Smith’s impressions of Haight Ashbury were very negative. “I couldn’t believe it! There were people just sitting around smoking pot in public. You could smell it everywhere. Most of the kids were just totally whacked out on some type of drugs. It was especially sad for me because they were all my age. I mean they could have been in my classes at the U of W, or friends of mine, and their lives were just being thrown away.“

With thousands of young runaways populating Haight Ashbury, prostitution was common and many girls conducted business out in the open. “I remember seeing this really beautiful girl, at least she would have been beautiful if she wasn’t stoned out of her mind. She was leaning up against a parking meter, and there was a guy behind her doing what ever he wanted. It was like she didn’t even know he was there!”

After leaving San Francisco, the Bardahl team continued down to San Diego, where they clinched the National Championship for the fifth time in six years, by taking a very conservative second place behind Tommy Fultz and the My Gypsy. The season concluded September 30th in Phoenix at the Arizona Governors Cup. The Bardahl took another second place behind Bill Sterett and the Miss Budweiser. With the season over David, returned to the University of Washington.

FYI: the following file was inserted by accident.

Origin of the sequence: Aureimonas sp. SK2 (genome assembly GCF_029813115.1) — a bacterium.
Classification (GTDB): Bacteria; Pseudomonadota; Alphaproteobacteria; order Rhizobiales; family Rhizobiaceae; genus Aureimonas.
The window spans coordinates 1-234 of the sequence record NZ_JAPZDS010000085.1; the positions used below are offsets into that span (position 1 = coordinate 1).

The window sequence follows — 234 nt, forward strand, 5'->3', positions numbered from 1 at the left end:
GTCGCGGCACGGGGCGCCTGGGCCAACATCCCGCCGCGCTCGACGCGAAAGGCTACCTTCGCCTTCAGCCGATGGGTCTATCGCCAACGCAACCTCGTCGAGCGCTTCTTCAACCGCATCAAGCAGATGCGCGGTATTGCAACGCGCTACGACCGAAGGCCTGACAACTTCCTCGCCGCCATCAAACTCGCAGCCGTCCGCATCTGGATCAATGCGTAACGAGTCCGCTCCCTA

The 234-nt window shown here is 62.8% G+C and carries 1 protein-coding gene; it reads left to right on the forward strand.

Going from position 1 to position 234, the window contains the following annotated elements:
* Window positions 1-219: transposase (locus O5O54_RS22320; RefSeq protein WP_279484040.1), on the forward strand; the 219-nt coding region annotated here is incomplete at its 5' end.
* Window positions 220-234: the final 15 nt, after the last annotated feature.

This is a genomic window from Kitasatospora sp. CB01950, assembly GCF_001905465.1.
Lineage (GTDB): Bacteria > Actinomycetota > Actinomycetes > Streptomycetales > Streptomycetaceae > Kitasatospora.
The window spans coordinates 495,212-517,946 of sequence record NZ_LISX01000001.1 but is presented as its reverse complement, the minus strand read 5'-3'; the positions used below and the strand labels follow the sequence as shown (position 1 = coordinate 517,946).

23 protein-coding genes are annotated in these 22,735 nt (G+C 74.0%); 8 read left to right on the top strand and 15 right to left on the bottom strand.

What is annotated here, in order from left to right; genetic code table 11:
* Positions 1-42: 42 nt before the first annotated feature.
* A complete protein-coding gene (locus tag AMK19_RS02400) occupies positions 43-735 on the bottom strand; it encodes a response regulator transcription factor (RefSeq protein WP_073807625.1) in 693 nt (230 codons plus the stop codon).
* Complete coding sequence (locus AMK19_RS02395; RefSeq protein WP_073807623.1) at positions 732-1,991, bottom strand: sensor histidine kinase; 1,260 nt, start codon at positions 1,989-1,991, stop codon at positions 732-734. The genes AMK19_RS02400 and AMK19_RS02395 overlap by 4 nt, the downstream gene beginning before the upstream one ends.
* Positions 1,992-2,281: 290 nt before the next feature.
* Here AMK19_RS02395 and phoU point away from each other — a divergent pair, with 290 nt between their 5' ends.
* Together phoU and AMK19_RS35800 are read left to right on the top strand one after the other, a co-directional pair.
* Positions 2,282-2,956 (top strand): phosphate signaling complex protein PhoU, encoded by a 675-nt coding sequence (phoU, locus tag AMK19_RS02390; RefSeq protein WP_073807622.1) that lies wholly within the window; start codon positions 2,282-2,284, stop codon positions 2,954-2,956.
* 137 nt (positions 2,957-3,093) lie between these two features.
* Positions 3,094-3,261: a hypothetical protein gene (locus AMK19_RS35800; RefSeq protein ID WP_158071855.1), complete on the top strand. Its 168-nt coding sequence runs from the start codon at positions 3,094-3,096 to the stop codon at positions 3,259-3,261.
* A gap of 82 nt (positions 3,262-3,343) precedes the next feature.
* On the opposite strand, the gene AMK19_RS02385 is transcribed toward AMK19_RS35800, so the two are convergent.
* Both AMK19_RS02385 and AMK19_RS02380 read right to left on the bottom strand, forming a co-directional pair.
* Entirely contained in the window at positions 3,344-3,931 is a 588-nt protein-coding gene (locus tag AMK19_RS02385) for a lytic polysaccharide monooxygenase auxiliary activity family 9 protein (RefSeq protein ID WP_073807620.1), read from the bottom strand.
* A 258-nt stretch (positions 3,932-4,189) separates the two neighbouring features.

Smith Reflects, “We didn’t realize what a special time it was. We just took it all for granted. We thought it would never end.” But of course, it did end. Two weeks after the last race of the 1968 season Ole Bardahl announced that he and the Miss Bardahl were retiring. Two weeks later, Nixon won one of the closest presidential elections of all times. 1968 gave way to 1969 and another season of racing, but the world did seem different after 1968. Everything that had happened before 68 seemed old and part of history. Everything that happed after 68 was new and modern. In the end, Time Magazine was right; 1968 was the year that changed the world.